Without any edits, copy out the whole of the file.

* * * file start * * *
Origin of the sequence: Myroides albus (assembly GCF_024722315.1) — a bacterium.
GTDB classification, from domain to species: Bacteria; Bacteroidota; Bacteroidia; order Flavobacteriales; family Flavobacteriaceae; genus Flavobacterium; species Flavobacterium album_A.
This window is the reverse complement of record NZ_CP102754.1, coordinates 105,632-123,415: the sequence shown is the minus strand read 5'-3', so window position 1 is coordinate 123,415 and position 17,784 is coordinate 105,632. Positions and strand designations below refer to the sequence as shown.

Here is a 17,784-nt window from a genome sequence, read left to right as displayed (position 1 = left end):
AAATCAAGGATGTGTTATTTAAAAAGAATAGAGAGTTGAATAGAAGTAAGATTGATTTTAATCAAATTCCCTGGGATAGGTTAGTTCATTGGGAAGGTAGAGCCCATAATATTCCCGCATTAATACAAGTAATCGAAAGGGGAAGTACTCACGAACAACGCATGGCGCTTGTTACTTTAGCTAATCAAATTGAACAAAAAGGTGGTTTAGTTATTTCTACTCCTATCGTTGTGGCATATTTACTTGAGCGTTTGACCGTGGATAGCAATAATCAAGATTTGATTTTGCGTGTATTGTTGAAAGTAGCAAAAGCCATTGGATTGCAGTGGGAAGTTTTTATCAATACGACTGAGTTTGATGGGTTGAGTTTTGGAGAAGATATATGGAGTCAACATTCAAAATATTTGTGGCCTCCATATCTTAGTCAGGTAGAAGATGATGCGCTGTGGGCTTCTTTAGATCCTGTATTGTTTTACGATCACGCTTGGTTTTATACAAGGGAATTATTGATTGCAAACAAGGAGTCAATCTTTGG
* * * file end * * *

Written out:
Origin of the sequence: Myroides albus (assembly GCF_024722315.1) — a bacterium.
GTDB classification, from domain to species: Bacteria; Bacteroidota; Bacteroidia; order Flavobacteriales; family Flavobacteriaceae; genus Flavobacterium; species Flavobacterium album_A.
This window is the reverse complement of record NZ_CP102754.1, coordinates 105,632-123,415: the sequence shown is the minus strand read 5'-3', so window position 1 is coordinate 123,415 and position 17,784 is coordinate 105,632. Positions and strand designations below refer to the sequence as shown.

Here is a 17,784-nt window from a genome sequence, read left to right as displayed (position 1 = left end):
AAATCAAGGATGTGTTATTTAAAAAGAATAGAGAGTTGAATAGAAGTAAGATTGATTTTAATCAAATTCCCTGGGATAGGTTAGTTCATTGGGAAGGTAGAGCCCATAATATTCCCGCATTAATACAAGTAATCGAAAGGGGAAGTACTCACGAACAACGCATGGCGCTTGTTACTTTAGCTAATCAAATTGAACAAAAAGGTGGTTTAGTTATTTCTACTCCTATCGTTGTGGCATATTTACTTGAGCGTTTGACCGTGGATAGCAATAATCAAGATTTGATTTTGCGTGTATTGTTGAAAGTAGCAAAAGCCATTGGATTGCAGTGGGAAGTTTTTATCAATACGACTGAGTTTGATGGGTTGAGTTTTGGAGAAGATATATGGAGTCAACATTCAAAATATTTGTGGCCTCCATATCTTAGTCAGGTAGAAGATGATGCGCTGTGGGCTTCTTTAGATCCTGTATTGTTTTACGATCACGCTTGGTTTTATACAAGGGAATTATTGATTGCAAACAAGGAGTCAATCTTTGG